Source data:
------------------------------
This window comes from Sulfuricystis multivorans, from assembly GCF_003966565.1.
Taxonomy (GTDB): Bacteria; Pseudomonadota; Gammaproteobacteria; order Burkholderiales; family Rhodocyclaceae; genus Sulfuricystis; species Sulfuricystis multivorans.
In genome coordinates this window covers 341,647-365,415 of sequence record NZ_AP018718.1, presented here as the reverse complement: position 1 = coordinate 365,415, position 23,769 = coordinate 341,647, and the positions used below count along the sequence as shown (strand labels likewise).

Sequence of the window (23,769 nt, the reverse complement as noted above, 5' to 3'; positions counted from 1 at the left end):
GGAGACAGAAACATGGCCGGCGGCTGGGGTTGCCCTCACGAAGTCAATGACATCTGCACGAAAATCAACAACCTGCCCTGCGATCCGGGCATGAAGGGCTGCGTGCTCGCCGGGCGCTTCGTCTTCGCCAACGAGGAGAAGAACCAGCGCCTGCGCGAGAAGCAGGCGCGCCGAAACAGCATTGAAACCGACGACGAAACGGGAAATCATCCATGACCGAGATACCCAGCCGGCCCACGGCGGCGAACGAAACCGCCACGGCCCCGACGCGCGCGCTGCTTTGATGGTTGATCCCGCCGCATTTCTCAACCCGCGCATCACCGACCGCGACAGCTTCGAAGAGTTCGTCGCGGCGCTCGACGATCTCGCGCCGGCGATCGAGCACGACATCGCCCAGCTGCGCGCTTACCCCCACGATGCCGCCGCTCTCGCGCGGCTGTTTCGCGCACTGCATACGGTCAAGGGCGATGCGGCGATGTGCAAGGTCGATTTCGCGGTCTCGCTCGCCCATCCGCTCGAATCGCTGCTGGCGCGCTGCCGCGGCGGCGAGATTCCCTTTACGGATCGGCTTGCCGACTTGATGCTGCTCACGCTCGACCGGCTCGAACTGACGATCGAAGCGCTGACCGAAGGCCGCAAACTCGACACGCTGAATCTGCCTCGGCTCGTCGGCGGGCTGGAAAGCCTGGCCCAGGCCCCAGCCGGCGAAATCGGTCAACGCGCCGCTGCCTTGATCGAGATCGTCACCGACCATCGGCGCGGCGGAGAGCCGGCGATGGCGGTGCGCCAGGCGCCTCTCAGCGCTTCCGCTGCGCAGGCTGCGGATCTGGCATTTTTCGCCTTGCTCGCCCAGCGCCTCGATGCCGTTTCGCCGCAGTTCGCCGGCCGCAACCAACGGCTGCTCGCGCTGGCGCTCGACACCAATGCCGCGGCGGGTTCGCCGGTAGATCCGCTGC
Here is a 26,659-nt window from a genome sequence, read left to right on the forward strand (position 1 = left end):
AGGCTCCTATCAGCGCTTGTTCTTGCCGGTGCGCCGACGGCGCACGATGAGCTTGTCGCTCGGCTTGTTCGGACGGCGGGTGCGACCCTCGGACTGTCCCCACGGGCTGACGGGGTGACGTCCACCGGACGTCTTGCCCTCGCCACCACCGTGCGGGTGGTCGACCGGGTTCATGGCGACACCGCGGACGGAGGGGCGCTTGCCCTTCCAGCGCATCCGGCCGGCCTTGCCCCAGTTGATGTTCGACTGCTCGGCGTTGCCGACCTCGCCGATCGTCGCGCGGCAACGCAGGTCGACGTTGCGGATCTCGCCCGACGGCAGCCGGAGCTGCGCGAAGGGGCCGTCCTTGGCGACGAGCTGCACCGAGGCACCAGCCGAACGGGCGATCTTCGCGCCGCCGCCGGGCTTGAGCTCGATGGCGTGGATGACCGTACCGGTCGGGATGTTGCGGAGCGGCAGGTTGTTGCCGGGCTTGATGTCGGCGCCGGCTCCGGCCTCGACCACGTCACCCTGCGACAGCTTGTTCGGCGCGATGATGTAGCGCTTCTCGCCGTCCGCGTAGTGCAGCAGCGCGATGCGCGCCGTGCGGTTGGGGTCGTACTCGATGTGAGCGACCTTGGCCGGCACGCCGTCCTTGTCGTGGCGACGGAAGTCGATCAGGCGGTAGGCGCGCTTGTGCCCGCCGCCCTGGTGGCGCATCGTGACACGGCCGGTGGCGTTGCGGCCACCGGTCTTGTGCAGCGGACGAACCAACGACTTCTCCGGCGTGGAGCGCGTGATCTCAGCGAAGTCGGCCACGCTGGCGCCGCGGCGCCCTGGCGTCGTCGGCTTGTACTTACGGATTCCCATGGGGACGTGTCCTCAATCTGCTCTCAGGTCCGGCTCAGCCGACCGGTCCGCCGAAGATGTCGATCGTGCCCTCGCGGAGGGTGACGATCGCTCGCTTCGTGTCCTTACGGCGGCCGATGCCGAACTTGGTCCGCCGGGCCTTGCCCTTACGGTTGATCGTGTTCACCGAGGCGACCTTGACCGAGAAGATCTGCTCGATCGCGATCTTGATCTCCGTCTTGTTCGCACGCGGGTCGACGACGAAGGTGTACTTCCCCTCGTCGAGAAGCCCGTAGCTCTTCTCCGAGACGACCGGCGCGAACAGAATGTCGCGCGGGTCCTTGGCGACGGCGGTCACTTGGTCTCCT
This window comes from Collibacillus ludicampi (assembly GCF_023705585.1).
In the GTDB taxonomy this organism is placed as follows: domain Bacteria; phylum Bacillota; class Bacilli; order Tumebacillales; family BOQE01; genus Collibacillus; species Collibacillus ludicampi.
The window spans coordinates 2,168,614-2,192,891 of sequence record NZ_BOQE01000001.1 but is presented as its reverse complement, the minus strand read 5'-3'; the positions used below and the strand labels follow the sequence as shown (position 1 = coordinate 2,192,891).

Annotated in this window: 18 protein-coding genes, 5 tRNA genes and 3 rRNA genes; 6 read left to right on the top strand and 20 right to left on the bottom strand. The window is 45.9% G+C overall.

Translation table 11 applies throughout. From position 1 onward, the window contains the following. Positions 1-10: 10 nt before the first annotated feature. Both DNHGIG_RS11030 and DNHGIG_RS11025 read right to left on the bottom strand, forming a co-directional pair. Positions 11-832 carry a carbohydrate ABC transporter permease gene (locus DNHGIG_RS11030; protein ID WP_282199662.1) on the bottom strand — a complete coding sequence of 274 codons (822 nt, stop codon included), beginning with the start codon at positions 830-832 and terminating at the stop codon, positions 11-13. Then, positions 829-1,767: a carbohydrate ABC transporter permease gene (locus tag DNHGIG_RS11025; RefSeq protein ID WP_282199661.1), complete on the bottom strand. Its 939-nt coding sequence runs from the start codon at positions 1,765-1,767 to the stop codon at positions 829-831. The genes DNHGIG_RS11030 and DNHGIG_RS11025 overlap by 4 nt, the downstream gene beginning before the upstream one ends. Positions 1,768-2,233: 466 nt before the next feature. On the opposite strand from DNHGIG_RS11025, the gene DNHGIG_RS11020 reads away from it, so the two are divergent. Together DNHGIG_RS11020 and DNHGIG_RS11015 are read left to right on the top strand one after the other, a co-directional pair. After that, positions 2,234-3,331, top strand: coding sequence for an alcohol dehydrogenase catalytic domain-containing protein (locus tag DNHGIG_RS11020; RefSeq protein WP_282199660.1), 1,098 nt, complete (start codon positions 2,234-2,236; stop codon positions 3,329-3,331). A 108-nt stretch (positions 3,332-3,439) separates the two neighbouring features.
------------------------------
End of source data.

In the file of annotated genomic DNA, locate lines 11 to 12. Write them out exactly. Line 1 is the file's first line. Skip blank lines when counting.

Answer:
Annotated in this window: 18 protein-coding genes, 5 tRNA genes and 3 rRNA genes; 6 read left to right on the top strand and 20 right to left on the bottom strand. The window is 45.9% G+C overall.

Translation table 11 applies throughout. From position 1 onward, the window contains the following. Positions 1-10: 10 nt before the first annotated feature. Both DNHGIG_RS11030 and DNHGIG_RS11025 read right to left on the bottom strand, forming a co-directional pair. Positions 11-832 carry a carbohydrate ABC transporter permease gene (locus DNHGIG_RS11030; protein ID WP_282199662.1) on the bottom strand — a complete coding sequence of 274 codons (822 nt, stop codon included), beginning with the start codon at positions 830-832 and terminating at the stop codon, positions 11-13. Then, positions 829-1,767: a carbohydrate ABC transporter permease gene (locus tag DNHGIG_RS11025; RefSeq protein ID WP_282199661.1), complete on the bottom strand. Its 939-nt coding sequence runs from the start codon at positions 1,765-1,767 to the stop codon at positions 829-831. The genes DNHGIG_RS11030 and DNHGIG_RS11025 overlap by 4 nt, the downstream gene beginning before the upstream one ends. Positions 1,768-2,233: 466 nt before the next feature. On the opposite strand from DNHGIG_RS11025, the gene DNHGIG_RS11020 reads away from it, so the two are divergent. Together DNHGIG_RS11020 and DNHGIG_RS11015 are read left to right on the top strand one after the other, a co-directional pair. After that, positions 2,234-3,331, top strand: coding sequence for an alcohol dehydrogenase catalytic domain-containing protein (locus tag DNHGIG_RS11020; RefSeq protein WP_282199660.1), 1,098 nt, complete (start codon positions 2,234-2,236; stop codon positions 3,329-3,331). A 108-nt stretch (positions 3,332-3,439) separates the two neighbouring features.